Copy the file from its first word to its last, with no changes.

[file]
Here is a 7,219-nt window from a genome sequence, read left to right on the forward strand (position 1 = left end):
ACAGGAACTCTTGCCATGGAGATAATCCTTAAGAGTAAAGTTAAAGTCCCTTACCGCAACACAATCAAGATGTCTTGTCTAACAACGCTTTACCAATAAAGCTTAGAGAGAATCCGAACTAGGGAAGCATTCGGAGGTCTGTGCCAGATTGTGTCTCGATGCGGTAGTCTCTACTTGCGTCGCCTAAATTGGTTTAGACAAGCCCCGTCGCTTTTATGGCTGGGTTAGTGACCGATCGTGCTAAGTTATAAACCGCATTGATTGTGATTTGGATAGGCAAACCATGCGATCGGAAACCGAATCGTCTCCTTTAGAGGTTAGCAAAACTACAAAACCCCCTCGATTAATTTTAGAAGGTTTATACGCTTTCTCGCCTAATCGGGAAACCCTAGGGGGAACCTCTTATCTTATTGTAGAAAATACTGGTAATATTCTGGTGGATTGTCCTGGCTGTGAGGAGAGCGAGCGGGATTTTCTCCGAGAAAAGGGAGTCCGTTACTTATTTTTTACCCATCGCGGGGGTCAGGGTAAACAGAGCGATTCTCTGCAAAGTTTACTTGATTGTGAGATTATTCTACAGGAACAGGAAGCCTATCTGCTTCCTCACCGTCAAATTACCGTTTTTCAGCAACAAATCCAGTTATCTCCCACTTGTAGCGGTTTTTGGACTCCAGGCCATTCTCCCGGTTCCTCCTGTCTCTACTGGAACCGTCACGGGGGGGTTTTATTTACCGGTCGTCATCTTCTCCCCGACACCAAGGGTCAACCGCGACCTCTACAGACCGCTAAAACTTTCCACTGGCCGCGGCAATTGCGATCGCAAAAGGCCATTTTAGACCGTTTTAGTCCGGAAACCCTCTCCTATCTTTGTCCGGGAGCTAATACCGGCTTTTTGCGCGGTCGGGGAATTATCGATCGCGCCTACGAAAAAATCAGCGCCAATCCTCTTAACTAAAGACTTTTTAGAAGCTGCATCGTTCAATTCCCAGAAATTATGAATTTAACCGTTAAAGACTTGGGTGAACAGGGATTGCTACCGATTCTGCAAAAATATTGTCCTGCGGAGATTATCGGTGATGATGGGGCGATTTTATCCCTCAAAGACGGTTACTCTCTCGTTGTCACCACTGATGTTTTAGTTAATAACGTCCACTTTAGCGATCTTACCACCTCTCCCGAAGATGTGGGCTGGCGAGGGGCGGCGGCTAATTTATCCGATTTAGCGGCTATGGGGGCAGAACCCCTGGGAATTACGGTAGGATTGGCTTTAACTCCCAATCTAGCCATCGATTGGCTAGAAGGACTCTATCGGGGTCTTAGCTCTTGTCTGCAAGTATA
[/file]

Here is a 7,219-nt window from a genome sequence, read left to right on the forward strand (position 1 = left end):
ACAGGAACTCTTGCCATGGAGATAATCCTTAAGAGTAAAGTTAAAGTCCCTTACCGCAACACAATCAAGATGTCTTGTCTAACAACGCTTTACCAATAAAGCTTAGAGAGAATCCGAACTAGGGAAGCATTCGGAGGTCTGTGCCAGATTGTGTCTCGATGCGGTAGTCTCTACTTGCGTCGCCTAAATTGGTTTAGACAAGCCCCGTCGCTTTTATGGCTGGGTTAGTGACCGATCGTGCTAAGTTATAAACCGCATTGATTGTGATTTGGATAGGCAAACCATGCGATCGGAAACCGAATCGTCTCCTTTAGAGGTTAGCAAAACTACAAAACCCCCTCGATTAATTTTAGAAGGTTTATACGCTTTCTCGCCTAATCGGGAAACCCTAGGGGGAACCTCTTATCTTATTGTAGAAAATACTGGTAATATTCTGGTGGATTGTCCTGGCTGTGAGGAGAGCGAGCGGGATTTTCTCCGAGAAAAGGGAGTCCGTTACTTATTTTTTACCCATCGCGGGGGTCAGGGTAAACAGAGCGATTCTCTGCAAAGTTTACTTGATTGTGAGATTATTCTACAGGAACAGGAAGCCTATCTGCTTCCTCACCGTCAAATTACCGTTTTTCAGCAACAAATCCAGTTATCTCCCACTTGTAGCGGTTTTTGGACTCCAGGCCATTCTCCCGGTTCCTCCTGTCTCTACTGGAACCGTCACGGGGGGGTTTTATTTACCGGTCGTCATCTTCTCCCCGACACCAAGGGTCAACCGCGACCTCTACAGACCGCTAAAACTTTCCACTGGCCGCGGCAATTGCGATCGCAAAAGGCCATTTTAGACCGTTTTAGTCCGGAAACCCTCTCCTATCTTTGTCCGGGAGCTAATACCGGCTTTTTGCGCGGTCGGGGAATTATCGATCGCGCCTACGAAAAAATCAGCGCCAATCCTCTTAACTAAAGACTTTTTAGAAGCTGCATCGTTCAATTCCCAGAAATTATGAATTTAACCGTTAAAGACTTGGGTGAACAGGGATTGCTACCGATTCTGCAAAAATATTGTCCTGCGGAGATTATCGGTGATGATGGGGCGATTTTATCCCTCAAAGACGGTTACTCTCTCGTTGTCACCACTGATGTTTTAGTTAATAACGTCCACTTTAGCGATCTTACCACCTCTCCCGAAGATGTGGGCTGGCGAGGGGCGGCGGCTAATTTATCCGATTTAGCGGCTATGGGGGCAGAACCCCTGGGAATTACGGTAGGATTGGCTTTAACTCCCAATCTAGCCATCGATTGGCTAGAAGGACTCTATCGGGGTCTTAGCTCTTGTCTGCAAGTATA